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Cad. Saúde Pública vol.21 número1

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ARTIGO ARTICLE Epidemiology of leisure-time physical activity: a population-based study in southern Brazil Epidemiologia da atividade física no lazer: um estudo de base populacional no sul do Brasil Juvenal Soares Dias-da-Costa 1 Pedro Curi Hallal 1 Jonathan Charles Kingdon Wells 2 Tiago Daltoé 1 Sandra Costa Fuchs 3 Ana Maria Baptista Menezes 1 Maria Teresa Anselmo Olinto 4 1 Programa de Pós-graduação em Epidemiologia, Universidade Federal de Pelotas, Pelotas, Brasil. 2 MRC Childhood Nutrition Research Centre, Institute of Child Health, London, United Kingdom. 3 Departamento de Medicina Social, Universidade Federal do Rio Grande do Sul, Porto Alegre, Brasil. 4 Centro de Ciências da Saúde, Universidade do Vale do Rio dos Sinos, São Leopoldo, Brasil. Correspondence P. C. Hallal Programa de Pós-graduação em Epidemiologia, Universidade Federal de Pelotas. Av. Duque de Caxias 250, 3 o andar, Pelotas, RS 96030-002, Brasil. prchallal@terra.com.br Abstract Introduction We aimed to measure the prevalence of physical inactivity (PI) during leisure time and to identify variables associated with it in a southern Brazilian adult population. A population-based cross-sectional study was carried out, covering a multiple-stage sample of 1,968 subjects aged 2069 years. Weekly participation in leisure-time physical activity was addressed. For each activity, energy expenditure was calculated using data on duration, metabolic equivalent, and body weight. Energy expenditures of individual activities were summed to give a weekly total. PI was defined as fewer than 1,000 kilocalories per week. The prevalence of PI was 80.7% 95%CI: 78.9-82.4).After adjusted analyses, the following variables were positively associated with the outcome: female gender, age, living with a partner, and smoking. Schooling and economic status were inversely associated with PI. Chronically undernourished individuals were significantly more likely to be inactive. We found no differences according to skin color or alcohol con sumption. In conclusion, the prevalence of PI in this adult population was higher than in populations from developed countries, but the associated variables were similar. In recent decades, an economic transition has contributed to changes in the epidemiological profile of disease, with a reduction in infectious diseases and an increase in lifestyle-related illnesses 1 .Sedentary lifestyle is a risk factor for several chronic diseases, such as coronary heart disease 2, breast cancer 3, prostate cancer 4 and depression 5, and for all-cause mortality 6. The intensity and frequency of activities can influence the magnitude of their effect on chronic diseases. However, even light and moderate activities are associated, for example, with a lower risk of coronary heart disease in women 7, and moderate activities reduce all-cause mortality in men 6. Despite this evidence for the benefits of an active lifestyle for health, high percentages of many populations are not sufficiently active to obtain such health benefits 8,9,10. The amount of data available in developing countries (or those undergoing nutritional transition) is less abundant. In Brazil, Monteiro et al. 11 evaluated leisure-time physical activity in two Brazilian regions (Southeast and Northeast),and only 3.3% of the interviewees had performed at least 30 minutes of activity on five or more days of the week. Hallal et al. 12 and Matsudo et al. 13 addressed all physical activity (associated with leisure time, occupation, housework, and transportation),and both found an inactivity prevalence of some 40.0%.Barros &Exercise; Risk Factors; Adults; Life Style Cad. Saúde Pública, Rio de Janeiro, 21(1):275-282, jan-fev, 2005 275 276 Dias-da-Costa JS et al. Nahas 14 evaluated leisure-time activity in a sample of industrial workers, and the prevalence of inactivity was 68.1%.This study aimed to measure the prevalence of leisure-time physical inactivity and associated variables in a southern Brazilian adult population. Methods Pelotas is a city of approximately 320,000 inhabitants in the extreme South of Brazil. A crosssectional study was conducted in the adult population (20-69 years),investigating several health-related variables, including leisure-time physical activity. The sample size calculation used the following parameters: 95% confidence interval; 80.0% power; independent variable prevalence ranging from 5.0 to 50.0%;relative risk of 2.0; 70.0% estimated prevalence of leisure-time inactivity; 10.0% excess for non-response; and 15.0% excess for adjusted analyses. Although these calculations predicted a sample of approximately 900 individuals, the final sample included 1,968 subjects, because this study (as mentioned above) was part of a larger health survey in the same population. The sample was selected in multiple stages. At first, all 281 census tracts in the city were listed, and 40 were systematically selected for the study. Next, 30 households were systematically selected in each chosen census tract. All residents in the selected households aged 2069 years were eligible for the study. Fieldwork was conducted from December 1999 to March 2000. A standardized pre-tested questionnaire was applied using face-to-face interviews. Interviewers were university students who underwent comprehensive training, including standardization of weight and height measurements. Interviewers were blind to the study objectives and hypotheses. The physical activity questionnaire addressed several leisure-time activities practiced in each week of the previous month. For each activity, information concerning duration (minutes) and frequency was collected. For each activity, energy expenditure was calculated from the metabolic equivalent 15, duration of the activity, and body weight. Total weekly leisure-time energy expenditure was obtained by summing the values for the individual activities. Physical inactivity in leisure time was defined as weekly energy expenditure below 1,000kcal, in accordance with moderate physical activity guidelines 16. Cad. Saúde Pública, Rio de Janeiro, 21(1):275-282, jan-fev, 2005 The independent variables were: gender, age, skin color (divided into white, black, or mixed-race, as observed by the interviewer),partner status (living with or without a partner),schooling (in complete years),socioeconomic status (divided into five categories ac cording to the classification of the Brazilian National Association of Research Institutes, ANEP, which considers both household assets and paternal education, and where A is the highest group),body mass index (BMI, categorized as: chronic energy deficiency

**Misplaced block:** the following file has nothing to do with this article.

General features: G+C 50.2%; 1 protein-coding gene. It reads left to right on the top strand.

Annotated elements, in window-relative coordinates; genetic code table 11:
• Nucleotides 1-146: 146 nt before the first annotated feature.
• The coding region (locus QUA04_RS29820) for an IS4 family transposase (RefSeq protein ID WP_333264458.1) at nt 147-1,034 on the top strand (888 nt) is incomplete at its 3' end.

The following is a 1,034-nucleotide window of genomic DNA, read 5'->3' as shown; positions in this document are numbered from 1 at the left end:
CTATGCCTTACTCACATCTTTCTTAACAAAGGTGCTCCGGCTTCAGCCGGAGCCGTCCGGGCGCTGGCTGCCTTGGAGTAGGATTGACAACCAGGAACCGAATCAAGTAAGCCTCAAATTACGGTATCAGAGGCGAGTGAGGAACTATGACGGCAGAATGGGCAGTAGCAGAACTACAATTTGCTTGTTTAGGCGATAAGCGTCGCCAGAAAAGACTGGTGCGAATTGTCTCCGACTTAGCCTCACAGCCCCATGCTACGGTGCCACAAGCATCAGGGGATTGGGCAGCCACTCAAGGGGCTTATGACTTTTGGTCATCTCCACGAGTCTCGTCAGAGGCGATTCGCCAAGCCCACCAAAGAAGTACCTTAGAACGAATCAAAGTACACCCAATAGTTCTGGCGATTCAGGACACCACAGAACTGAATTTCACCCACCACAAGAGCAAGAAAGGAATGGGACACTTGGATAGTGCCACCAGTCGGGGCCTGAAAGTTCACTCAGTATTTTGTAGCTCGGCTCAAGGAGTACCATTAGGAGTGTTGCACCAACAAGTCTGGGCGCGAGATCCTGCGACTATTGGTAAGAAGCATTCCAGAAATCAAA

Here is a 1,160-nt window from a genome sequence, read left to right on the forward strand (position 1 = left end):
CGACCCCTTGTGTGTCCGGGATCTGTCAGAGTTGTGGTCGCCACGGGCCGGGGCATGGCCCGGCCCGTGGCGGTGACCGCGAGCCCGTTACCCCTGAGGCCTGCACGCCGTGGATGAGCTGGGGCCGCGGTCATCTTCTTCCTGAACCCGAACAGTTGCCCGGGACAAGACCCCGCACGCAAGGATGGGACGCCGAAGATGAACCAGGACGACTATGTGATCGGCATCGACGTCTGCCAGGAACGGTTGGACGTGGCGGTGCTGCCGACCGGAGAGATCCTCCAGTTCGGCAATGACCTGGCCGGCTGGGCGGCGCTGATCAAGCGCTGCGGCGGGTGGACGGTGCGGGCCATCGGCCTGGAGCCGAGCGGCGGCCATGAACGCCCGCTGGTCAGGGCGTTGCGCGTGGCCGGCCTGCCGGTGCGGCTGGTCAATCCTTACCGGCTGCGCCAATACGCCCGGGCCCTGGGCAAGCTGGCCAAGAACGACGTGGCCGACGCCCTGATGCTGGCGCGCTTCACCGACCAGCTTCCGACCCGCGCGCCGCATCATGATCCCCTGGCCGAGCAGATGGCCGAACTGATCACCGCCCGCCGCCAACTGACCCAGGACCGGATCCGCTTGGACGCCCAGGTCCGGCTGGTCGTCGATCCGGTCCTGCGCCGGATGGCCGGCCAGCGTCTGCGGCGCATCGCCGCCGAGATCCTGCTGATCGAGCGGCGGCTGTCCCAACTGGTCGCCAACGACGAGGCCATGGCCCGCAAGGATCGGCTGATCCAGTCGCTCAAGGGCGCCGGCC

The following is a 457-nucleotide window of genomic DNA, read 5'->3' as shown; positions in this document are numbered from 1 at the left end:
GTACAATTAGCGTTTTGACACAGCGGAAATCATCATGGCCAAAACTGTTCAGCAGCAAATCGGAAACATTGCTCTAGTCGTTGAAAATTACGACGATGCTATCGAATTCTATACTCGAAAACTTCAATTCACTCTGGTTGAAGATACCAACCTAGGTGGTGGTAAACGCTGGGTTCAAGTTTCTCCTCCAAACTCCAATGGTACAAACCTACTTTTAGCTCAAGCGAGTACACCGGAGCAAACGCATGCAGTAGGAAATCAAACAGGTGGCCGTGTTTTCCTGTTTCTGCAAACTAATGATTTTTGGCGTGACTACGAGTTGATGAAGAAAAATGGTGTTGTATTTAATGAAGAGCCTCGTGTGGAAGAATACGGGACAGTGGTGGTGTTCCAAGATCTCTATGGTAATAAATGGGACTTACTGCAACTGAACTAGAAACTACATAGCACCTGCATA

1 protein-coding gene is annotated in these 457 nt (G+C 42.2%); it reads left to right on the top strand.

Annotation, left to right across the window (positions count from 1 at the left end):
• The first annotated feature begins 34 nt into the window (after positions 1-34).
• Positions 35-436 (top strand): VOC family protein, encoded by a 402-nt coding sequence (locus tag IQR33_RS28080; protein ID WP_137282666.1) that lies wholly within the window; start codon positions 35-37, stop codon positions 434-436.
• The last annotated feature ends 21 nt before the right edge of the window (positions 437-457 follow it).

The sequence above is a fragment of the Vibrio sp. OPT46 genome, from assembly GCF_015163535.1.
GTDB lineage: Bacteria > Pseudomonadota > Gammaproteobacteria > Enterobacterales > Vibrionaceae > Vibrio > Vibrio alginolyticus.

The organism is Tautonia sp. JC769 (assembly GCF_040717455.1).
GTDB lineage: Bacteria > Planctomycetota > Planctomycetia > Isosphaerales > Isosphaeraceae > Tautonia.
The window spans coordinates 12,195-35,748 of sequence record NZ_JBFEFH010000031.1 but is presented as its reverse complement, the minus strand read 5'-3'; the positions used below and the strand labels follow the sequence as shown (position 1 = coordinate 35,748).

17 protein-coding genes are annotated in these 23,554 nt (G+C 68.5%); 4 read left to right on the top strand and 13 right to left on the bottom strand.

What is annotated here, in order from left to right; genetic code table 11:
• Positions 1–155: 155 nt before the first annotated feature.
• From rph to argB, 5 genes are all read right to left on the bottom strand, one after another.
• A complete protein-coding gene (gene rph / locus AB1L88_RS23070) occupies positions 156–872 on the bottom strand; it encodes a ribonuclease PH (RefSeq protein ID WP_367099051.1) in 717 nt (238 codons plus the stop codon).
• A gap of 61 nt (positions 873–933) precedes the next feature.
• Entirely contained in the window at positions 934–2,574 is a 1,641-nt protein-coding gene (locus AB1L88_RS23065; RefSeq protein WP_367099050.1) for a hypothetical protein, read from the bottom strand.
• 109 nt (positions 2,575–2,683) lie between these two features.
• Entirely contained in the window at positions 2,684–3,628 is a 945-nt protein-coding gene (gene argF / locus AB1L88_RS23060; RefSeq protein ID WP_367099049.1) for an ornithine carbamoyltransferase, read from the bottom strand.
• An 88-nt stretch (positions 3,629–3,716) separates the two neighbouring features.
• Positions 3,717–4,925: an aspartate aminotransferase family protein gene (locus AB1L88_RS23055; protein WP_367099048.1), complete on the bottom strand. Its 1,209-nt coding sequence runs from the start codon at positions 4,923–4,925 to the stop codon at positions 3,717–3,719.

Cad. Saúde Pública vol.21 número1